With Singapore’s Changi Airport one of the world’s busiest for international traffic, and hundreds of millions preparing to travel this weekend throughout the Asia-Pacific region, Singapore is on high-alert for the already deadly the Wuhan virus. Many Singaporeans have family ties in mainland China, and the coming weekend marks peak travel time – the beginning of the Lunar New Year, or Chinese New Year, with its traditional family reunions.
Singapore Airlines’ budget carrier Scoot on Thursday canceled its daily flight to Wuhan.
Singaporean health authorities this week began screening all inbound passengers arriving from China to spot and contain the disease, and are issuing health advisory notices. Earlier in the outbreak, only travelers from Wuhan were screened, and advisory notices were not issued.
In addition, Singapore’s Ministry of Health and the National Centre for Infectious Diseases are distributing clinical guidance about the disease to emergency room and infectious diseases physicians, as well as to hospital laboratories.
Health experts say Singapore is vulnerable to the Wuhan virus but feel a situation like SARS in 2003 is unlikely to reoccur in Singapore now.
“The healthcare system and hospitals are far better prepared today, with improved surveillance systems, medication and equipment (including masks) stockpiles, and a state of the art 330-bed facility in the National Centre for Infectious Diseases that was built to precisely avoid a repeat of the SARS debacle,” said Hsu Li Yang, head of the Infectious Diseases Programme at the National University of Singapore’s Saw Swee Hock School of Public Health.
“A whole of government approach to crisis management has also been developed post-SARS,” he added.
Singapore’s senior minister of State for Health and Transport, Lam Pin Min, said in a Facebook post that Singapore is concerned about the increase in cases of novel coronavirus pneumonia just as increased travel is expected during the festive season.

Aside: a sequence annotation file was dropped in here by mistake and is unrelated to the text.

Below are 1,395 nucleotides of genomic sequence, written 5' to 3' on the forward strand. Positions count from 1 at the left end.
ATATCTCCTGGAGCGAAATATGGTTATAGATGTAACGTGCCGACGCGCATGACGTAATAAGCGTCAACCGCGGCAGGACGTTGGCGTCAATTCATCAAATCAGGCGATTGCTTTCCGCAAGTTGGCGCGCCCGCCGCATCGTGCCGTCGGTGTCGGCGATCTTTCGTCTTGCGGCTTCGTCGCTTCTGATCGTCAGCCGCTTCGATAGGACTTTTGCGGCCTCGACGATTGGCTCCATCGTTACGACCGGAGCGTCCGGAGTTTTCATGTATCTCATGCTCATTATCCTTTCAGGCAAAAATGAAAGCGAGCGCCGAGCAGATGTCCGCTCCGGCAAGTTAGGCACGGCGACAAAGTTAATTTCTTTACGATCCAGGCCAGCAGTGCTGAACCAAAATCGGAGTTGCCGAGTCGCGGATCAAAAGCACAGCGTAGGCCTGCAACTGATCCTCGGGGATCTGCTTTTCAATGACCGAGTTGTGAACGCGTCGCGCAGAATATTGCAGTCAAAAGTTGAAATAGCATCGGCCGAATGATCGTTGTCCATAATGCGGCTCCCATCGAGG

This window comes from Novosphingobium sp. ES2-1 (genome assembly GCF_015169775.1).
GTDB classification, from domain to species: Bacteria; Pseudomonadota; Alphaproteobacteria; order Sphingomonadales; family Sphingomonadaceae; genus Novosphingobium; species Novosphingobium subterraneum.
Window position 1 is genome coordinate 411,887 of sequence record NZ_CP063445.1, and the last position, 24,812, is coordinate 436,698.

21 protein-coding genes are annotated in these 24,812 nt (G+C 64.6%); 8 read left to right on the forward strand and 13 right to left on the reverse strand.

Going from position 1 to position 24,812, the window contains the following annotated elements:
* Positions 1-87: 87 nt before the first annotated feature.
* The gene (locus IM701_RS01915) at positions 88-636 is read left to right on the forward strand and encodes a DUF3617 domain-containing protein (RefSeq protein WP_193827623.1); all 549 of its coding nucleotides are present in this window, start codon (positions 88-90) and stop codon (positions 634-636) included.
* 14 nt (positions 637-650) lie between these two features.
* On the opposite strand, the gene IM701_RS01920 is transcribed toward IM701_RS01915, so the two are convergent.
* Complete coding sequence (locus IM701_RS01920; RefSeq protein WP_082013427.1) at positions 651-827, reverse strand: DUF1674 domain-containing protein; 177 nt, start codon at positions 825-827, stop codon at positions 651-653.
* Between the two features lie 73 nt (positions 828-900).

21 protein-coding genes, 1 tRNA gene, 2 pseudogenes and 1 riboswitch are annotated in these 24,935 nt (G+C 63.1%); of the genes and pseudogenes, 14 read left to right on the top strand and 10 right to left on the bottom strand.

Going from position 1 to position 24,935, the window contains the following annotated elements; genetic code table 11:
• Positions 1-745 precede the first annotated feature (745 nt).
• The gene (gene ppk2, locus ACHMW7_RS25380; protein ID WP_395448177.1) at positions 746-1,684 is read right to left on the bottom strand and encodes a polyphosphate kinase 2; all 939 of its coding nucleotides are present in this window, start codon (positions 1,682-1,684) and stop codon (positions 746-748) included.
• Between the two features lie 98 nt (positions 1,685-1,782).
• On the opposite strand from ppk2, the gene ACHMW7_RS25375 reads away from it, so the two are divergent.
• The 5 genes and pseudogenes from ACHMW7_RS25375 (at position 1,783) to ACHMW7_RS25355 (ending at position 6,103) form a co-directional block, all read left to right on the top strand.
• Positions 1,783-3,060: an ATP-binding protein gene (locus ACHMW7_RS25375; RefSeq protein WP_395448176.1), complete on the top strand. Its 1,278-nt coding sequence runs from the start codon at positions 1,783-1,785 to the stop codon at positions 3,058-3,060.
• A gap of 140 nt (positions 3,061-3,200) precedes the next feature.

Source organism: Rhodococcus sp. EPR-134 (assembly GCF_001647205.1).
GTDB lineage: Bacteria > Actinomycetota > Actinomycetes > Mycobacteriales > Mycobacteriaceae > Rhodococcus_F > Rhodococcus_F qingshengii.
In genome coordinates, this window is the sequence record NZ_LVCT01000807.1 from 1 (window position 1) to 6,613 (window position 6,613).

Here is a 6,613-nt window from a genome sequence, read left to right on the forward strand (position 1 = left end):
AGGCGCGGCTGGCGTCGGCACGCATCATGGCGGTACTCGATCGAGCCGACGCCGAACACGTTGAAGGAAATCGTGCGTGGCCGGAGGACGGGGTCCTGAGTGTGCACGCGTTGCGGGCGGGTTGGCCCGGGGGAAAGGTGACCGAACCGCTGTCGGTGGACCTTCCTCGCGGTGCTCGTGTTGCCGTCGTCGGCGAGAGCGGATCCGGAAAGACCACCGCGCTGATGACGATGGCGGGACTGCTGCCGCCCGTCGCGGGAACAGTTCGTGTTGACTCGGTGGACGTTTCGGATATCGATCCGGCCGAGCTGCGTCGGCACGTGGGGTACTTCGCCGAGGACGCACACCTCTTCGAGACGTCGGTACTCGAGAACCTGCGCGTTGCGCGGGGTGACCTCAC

Lam urged the public to remain vigilant and adopt hygienic practices such as avoiding contact with live animals including poultry and birds and consumption of raw and undercooked meats; and avoiding close contact with people who are unwell or showing symptoms of illness.
Ethnic Chinese make up the majority of Singapore’s 5.7 million population, at 76 percent, many with family ties to mainland China, and almost a fifth of new immigrants are from the mainland, according to the UN.
The SARS epidemic in 2003 drastically hurt air travel between China and Singapore at that time, aviation experts say, but air travel between the two countries has since grown at a rapid pace, along with more mainland Chinese moving to Singapore.
Air traffic between the two countries in the last decade registered an average annual growth rate of more than 8 percent, said Simin Ngai, dashboard editor for Asia at travel industry analyst Cirium. EFE-EPA
Hong Kong Chief Executive Carrie Lam on Thursday said the “one country, two systems” arrangement could continue after the autonomous city’s complete transfer to Chinese sovereignty in 2047 if loyalty to Beijing is maintained.
“As long as we uphold, fully understand and implement the ‘one country, two systems’ principle, there are adequate reasons to believe that the arrangement would move ahead smoothly and there would be no change after 2047,” Lam told the Legislative Council.
She said her topmost priority was to put an end to the violence and destruction that have affected the local economy and Hong Kong’s reputation as a safe and law-abiding business hub with an independent judiciary.
Lam expressed concern about the possible closure of companies and dismissal of employees after the Lunar New Year holiday (which starts Jan. 25) but expressed hope for economic recovery if social order was restored in the crisis-ridden city.
She said she intended to announce next month the establishment of a committee to investigate the reasons behind the riots in Hong Kong.
The “Independent Review Committee” would be composed of social leaders, experts, and academics, who will carry out a study to analyze the root causes of problems in Hong Kong.
Lam described the creation of such a committee as an “important step” towards reconciliation after seven months of protests, although she added that the administration was having difficulty finding people to join the proposed panel.
Tensions returned to parliament on Thursday after 13 pro-democracy legislators were ordered to leave the meeting for repeatedly interrupting the session, holding banners and chanting slogans such as “five demands, not one less” and “Carrie Lam step down”.
The “five demands” include direct universal suffrage, freeing of almost 6,000 detainees, the protests not to be considered unrest and an independent investigation into alleged police brutality.
The city administration has already withdrawn a controversial extradition bill that was part of the demand of pro-democracy protesters in Hong Kong.
Critics of the plan to establish a review committee say that the protesters have already made it very clear what drives their continued campaign against the government and that only an independent investigation of police brutality would be considered satisfactory. EFE-EPA